Would you leave you phone with a stranger? Probably not. Would you leave your wallet with a stranger? Be’ave! So would you be willing to leave your car keys with a stranger? You would have thought that would be an easy answer – no – but in fact new data from a YouGov survey has revealed almost HALF of us are willing to hand over our keys to an unknown.
The exact figure comes in at 43% and I personally find that very surprising. Ok, so car crime is nowhere as high as it was in the mid 90s (620,000 cars stolen per year compared to 80,000 per year at present) but even so, that’s a lot of trust you’re putting into someone you don’t know. 71% of those people didn’t even bother to check whether the person taking the keys was a member of an accredited code of practice.
However, just 11% of people would be happy to hand over the keys to their house, which makes the 43% figure even more surprising. Would I give my car key to someone I don’t know? Like hell I would, they’d have to fight me for it (and probably win). Only 11% of those asked stated they looked for car parks with CCTV, gated entry or a manned barrier and some even admitted to keeping their car keys in plain sight in their home, leaving them vulnerable to opportunists.
New guidance has been released as part of the survey to improve vehicle safeguarding and in all honesty most of it is common sense although you’ll read them and admit it’s something that slips your mind, so here goes:
1. Think about who you leave your vehicle keys with. Treat them as you do your house keys – do you know the person you are leaving your keys with? Do you trust them?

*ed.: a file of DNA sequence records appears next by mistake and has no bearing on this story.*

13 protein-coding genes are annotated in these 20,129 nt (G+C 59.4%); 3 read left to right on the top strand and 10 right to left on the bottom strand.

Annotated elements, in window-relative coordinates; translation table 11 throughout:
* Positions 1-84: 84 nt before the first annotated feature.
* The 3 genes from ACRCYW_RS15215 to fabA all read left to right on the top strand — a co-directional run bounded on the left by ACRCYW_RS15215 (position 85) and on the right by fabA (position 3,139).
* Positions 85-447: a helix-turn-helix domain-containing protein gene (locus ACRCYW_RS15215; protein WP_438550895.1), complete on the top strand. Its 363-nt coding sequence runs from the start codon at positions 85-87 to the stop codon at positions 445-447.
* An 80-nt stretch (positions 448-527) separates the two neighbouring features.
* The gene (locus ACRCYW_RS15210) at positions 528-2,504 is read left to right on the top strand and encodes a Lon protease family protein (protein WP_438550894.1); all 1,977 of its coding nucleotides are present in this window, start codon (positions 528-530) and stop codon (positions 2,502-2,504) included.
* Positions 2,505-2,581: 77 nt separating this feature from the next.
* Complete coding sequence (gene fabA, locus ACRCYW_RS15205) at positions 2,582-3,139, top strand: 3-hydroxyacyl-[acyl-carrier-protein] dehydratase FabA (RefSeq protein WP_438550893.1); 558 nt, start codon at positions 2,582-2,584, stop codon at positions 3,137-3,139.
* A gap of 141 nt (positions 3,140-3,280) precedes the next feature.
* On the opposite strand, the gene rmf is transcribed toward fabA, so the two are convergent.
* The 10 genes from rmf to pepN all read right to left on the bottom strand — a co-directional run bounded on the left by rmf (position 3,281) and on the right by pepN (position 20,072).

2. Check who you are leaving your vehicle keys with. Where possible, check that a company you entrust your keys to is a member of an accredited code of practice or other professional standard such as Motor Codes (); the British Parking Association’s Park Mark scheme (); or the Car Wash Advisory Service’s WashMark initiative ().
3. Think about where you park your vehicle – is it in a safe place? Well-lit and well-populated areas or car parks with security features such as CCTV, manned barriers or gated entry will give you greater peace of mind.
4. Check that your vehicle is locked before leaving it. Listen for the locking noise, watch for the lights to flash or mirrors to fold, or simply pull the door handle.
5. Think about where you leave your spare key. Don’t leave it in your vehicle, and be mindful of how many spares you have and where they are kept.
6. Check that you haven’t left valuables on display in your vehicle. We all know that this can attract opportunist thieves.
7. Check that the vehicle’s windows are closed, even if you are only leaving it for a few minutes. Open windows make it all the easier for thieves to gain access.
8. Think about where you keep your keys at home. Keep them well away from the door or windows and out of sight.
9. Check that your alarm or immobiliser is enabled when you leave your car. A simple check could save considerable expense and inconvenience later.
10. Check whether your vehicle has an alarm or immobiliser. If it doesn’t, think about buying an aftermarket alarm, steering wheel lock or other locking device. These are proven to deter thieves.